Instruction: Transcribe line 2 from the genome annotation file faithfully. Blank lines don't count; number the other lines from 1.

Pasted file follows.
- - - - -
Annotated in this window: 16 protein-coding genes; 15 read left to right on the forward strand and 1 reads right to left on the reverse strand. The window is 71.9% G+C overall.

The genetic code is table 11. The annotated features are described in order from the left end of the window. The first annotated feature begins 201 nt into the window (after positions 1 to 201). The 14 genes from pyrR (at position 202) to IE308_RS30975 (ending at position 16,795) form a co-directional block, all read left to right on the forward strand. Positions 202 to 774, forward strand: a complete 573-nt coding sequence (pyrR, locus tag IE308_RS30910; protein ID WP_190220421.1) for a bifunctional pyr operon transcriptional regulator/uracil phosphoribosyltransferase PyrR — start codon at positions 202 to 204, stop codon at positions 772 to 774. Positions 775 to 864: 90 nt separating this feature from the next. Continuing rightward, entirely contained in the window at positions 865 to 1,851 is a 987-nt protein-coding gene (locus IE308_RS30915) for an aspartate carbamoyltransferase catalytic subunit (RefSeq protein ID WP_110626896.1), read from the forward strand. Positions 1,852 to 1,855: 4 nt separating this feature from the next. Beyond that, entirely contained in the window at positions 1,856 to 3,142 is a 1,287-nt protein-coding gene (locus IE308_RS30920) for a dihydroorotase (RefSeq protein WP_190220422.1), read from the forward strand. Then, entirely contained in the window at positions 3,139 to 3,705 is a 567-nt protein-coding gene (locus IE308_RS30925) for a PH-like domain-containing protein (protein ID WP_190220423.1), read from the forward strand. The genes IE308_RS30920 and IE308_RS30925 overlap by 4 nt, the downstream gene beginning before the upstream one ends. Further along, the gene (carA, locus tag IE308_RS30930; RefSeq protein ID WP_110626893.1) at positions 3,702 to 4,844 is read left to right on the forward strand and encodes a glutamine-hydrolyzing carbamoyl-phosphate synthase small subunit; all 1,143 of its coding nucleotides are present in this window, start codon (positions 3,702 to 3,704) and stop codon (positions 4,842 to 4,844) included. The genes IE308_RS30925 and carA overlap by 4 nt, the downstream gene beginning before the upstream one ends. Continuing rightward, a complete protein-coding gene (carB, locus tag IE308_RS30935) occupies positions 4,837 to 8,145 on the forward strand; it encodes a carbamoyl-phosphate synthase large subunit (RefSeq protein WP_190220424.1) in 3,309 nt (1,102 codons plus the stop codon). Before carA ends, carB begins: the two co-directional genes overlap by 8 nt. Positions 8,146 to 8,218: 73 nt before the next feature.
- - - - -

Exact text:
The genetic code is table 11. The annotated features are described in order from the left end of the window. The first annotated feature begins 201 nt into the window (after positions 1 to 201). The 14 genes from pyrR (at position 202) to IE308_RS30975 (ending at position 16,795) form a co-directional block, all read left to right on the forward strand. Positions 202 to 774, forward strand: a complete 573-nt coding sequence (pyrR, locus tag IE308_RS30910; protein ID WP_190220421.1) for a bifunctional pyr operon transcriptional regulator/uracil phosphoribosyltransferase PyrR — start codon at positions 202 to 204, stop codon at positions 772 to 774. Positions 775 to 864: 90 nt separating this feature from the next. Continuing rightward, entirely contained in the window at positions 865 to 1,851 is a 987-nt protein-coding gene (locus IE308_RS30915) for an aspartate carbamoyltransferase catalytic subunit (RefSeq protein ID WP_110626896.1), read from the forward strand. Positions 1,852 to 1,855: 4 nt separating this feature from the next. Beyond that, entirely contained in the window at positions 1,856 to 3,142 is a 1,287-nt protein-coding gene (locus IE308_RS30920) for a dihydroorotase (RefSeq protein WP_190220422.1), read from the forward strand. Then, entirely contained in the window at positions 3,139 to 3,705 is a 567-nt protein-coding gene (locus IE308_RS30925) for a PH-like domain-containing protein (protein ID WP_190220423.1), read from the forward strand. The genes IE308_RS30920 and IE308_RS30925 overlap by 4 nt, the downstream gene beginning before the upstream one ends. Further along, the gene (carA, locus tag IE308_RS30930; RefSeq protein ID WP_110626893.1) at positions 3,702 to 4,844 is read left to right on the forward strand and encodes a glutamine-hydrolyzing carbamoyl-phosphate synthase small subunit; all 1,143 of its coding nucleotides are present in this window, start codon (positions 3,702 to 3,704) and stop codon (positions 4,842 to 4,844) included. The genes IE308_RS30925 and carA overlap by 4 nt, the downstream gene beginning before the upstream one ends. Continuing rightward, a complete protein-coding gene (carB, locus tag IE308_RS30935) occupies positions 4,837 to 8,145 on the forward strand; it encodes a carbamoyl-phosphate synthase large subunit (RefSeq protein WP_190220424.1) in 3,309 nt (1,102 codons plus the stop codon). Before carA ends, carB begins: the two co-directional genes overlap by 8 nt. Positions 8,146 to 8,218: 73 nt before the next feature.